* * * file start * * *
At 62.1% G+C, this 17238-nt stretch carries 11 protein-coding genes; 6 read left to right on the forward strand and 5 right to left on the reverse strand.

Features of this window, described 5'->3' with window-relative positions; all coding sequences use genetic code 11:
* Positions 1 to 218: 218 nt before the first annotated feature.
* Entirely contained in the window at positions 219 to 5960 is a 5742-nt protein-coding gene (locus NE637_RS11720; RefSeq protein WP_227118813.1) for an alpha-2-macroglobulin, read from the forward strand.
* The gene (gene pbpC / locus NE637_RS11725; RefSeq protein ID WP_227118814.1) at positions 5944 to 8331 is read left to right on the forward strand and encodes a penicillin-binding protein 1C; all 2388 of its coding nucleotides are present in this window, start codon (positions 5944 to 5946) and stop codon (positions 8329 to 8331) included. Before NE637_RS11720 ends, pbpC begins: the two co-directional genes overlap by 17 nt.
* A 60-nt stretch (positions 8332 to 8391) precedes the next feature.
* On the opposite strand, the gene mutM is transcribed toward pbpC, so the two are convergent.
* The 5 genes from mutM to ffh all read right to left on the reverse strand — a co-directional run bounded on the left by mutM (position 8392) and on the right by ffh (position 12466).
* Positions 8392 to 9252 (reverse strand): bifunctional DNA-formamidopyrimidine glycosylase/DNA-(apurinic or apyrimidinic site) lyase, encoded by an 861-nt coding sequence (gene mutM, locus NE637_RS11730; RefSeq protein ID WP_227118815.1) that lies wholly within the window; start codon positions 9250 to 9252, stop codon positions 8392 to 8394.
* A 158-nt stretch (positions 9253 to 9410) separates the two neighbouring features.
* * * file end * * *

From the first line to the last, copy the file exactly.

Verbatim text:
At 62.1% G+C, this 17238-nt stretch carries 11 protein-coding genes; 6 read left to right on the forward strand and 5 right to left on the reverse strand.

Features of this window, described 5'->3' with window-relative positions; all coding sequences use genetic code 11:
* Positions 1 to 218: 218 nt before the first annotated feature.
* Entirely contained in the window at positions 219 to 5960 is a 5742-nt protein-coding gene (locus NE637_RS11720; RefSeq protein WP_227118813.1) for an alpha-2-macroglobulin, read from the forward strand.
* The gene (gene pbpC / locus NE637_RS11725; RefSeq protein ID WP_227118814.1) at positions 5944 to 8331 is read left to right on the forward strand and encodes a penicillin-binding protein 1C; all 2388 of its coding nucleotides are present in this window, start codon (positions 5944 to 5946) and stop codon (positions 8329 to 8331) included. Before NE637_RS11720 ends, pbpC begins: the two co-directional genes overlap by 17 nt.
* A 60-nt stretch (positions 8332 to 8391) precedes the next feature.
* On the opposite strand, the gene mutM is transcribed toward pbpC, so the two are convergent.
* The 5 genes from mutM to ffh all read right to left on the reverse strand — a co-directional run bounded on the left by mutM (position 8392) and on the right by ffh (position 12466).
* Positions 8392 to 9252 (reverse strand): bifunctional DNA-formamidopyrimidine glycosylase/DNA-(apurinic or apyrimidinic site) lyase, encoded by an 861-nt coding sequence (gene mutM, locus NE637_RS11730; RefSeq protein ID WP_227118815.1) that lies wholly within the window; start codon positions 9250 to 9252, stop codon positions 8392 to 8394.
* A 158-nt stretch (positions 9253 to 9410) separates the two neighbouring features.